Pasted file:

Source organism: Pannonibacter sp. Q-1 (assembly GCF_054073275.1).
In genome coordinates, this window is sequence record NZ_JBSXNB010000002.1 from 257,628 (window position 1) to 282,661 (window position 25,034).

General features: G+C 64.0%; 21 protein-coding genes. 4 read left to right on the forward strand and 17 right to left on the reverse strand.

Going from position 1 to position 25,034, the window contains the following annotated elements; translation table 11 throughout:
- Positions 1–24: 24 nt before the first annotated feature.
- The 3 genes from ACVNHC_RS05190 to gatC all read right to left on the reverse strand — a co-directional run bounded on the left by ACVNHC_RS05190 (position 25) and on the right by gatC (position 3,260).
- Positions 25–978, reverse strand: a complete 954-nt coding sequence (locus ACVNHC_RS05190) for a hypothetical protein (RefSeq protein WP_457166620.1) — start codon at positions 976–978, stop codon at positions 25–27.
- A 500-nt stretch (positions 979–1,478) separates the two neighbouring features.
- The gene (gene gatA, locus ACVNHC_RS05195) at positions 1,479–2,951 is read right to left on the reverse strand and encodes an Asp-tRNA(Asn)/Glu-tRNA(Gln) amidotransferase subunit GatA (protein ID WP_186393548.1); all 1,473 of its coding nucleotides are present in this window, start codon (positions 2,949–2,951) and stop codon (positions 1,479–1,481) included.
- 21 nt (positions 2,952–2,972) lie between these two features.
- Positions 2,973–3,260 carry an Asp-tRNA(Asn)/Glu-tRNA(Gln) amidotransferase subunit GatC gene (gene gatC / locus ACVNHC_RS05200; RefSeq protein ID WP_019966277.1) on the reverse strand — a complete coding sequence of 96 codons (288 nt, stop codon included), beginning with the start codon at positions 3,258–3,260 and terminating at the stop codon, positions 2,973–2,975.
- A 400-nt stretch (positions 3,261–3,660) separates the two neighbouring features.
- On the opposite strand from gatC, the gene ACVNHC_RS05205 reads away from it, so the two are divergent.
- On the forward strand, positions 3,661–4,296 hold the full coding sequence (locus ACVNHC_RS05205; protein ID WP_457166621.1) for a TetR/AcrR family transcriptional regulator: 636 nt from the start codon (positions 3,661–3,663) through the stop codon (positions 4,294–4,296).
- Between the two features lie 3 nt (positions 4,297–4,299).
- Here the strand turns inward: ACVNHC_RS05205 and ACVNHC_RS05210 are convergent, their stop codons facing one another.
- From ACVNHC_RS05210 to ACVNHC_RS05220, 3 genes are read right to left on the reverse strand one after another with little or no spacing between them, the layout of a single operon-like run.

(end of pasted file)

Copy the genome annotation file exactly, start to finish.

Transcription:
Source organism: Pannonibacter sp. Q-1 (assembly GCF_054073275.1).
In genome coordinates, this window is sequence record NZ_JBSXNB010000002.1 from 257,628 (window position 1) to 282,661 (window position 25,034).

General features: G+C 64.0%; 21 protein-coding genes. 4 read left to right on the forward strand and 17 right to left on the reverse strand.

Going from position 1 to position 25,034, the window contains the following annotated elements; translation table 11 throughout:
- Positions 1–24: 24 nt before the first annotated feature.
- The 3 genes from ACVNHC_RS05190 to gatC all read right to left on the reverse strand — a co-directional run bounded on the left by ACVNHC_RS05190 (position 25) and on the right by gatC (position 3,260).
- Positions 25–978, reverse strand: a complete 954-nt coding sequence (locus ACVNHC_RS05190) for a hypothetical protein (RefSeq protein WP_457166620.1) — start codon at positions 976–978, stop codon at positions 25–27.
- A 500-nt stretch (positions 979–1,478) separates the two neighbouring features.
- The gene (gene gatA, locus ACVNHC_RS05195) at positions 1,479–2,951 is read right to left on the reverse strand and encodes an Asp-tRNA(Asn)/Glu-tRNA(Gln) amidotransferase subunit GatA (protein ID WP_186393548.1); all 1,473 of its coding nucleotides are present in this window, start codon (positions 2,949–2,951) and stop codon (positions 1,479–1,481) included.
- 21 nt (positions 2,952–2,972) lie between these two features.
- Positions 2,973–3,260 carry an Asp-tRNA(Asn)/Glu-tRNA(Gln) amidotransferase subunit GatC gene (gene gatC / locus ACVNHC_RS05200; RefSeq protein ID WP_019966277.1) on the reverse strand — a complete coding sequence of 96 codons (288 nt, stop codon included), beginning with the start codon at positions 3,258–3,260 and terminating at the stop codon, positions 2,973–2,975.
- A 400-nt stretch (positions 3,261–3,660) separates the two neighbouring features.
- On the opposite strand from gatC, the gene ACVNHC_RS05205 reads away from it, so the two are divergent.
- On the forward strand, positions 3,661–4,296 hold the full coding sequence (locus ACVNHC_RS05205; protein ID WP_457166621.1) for a TetR/AcrR family transcriptional regulator: 636 nt from the start codon (positions 3,661–3,663) through the stop codon (positions 4,294–4,296).
- Between the two features lie 3 nt (positions 4,297–4,299).
- Here the strand turns inward: ACVNHC_RS05205 and ACVNHC_RS05210 are convergent, their stop codons facing one another.
- From ACVNHC_RS05210 to ACVNHC_RS05220, 3 genes are read right to left on the reverse strand one after another with little or no spacing between them, the layout of a single operon-like run.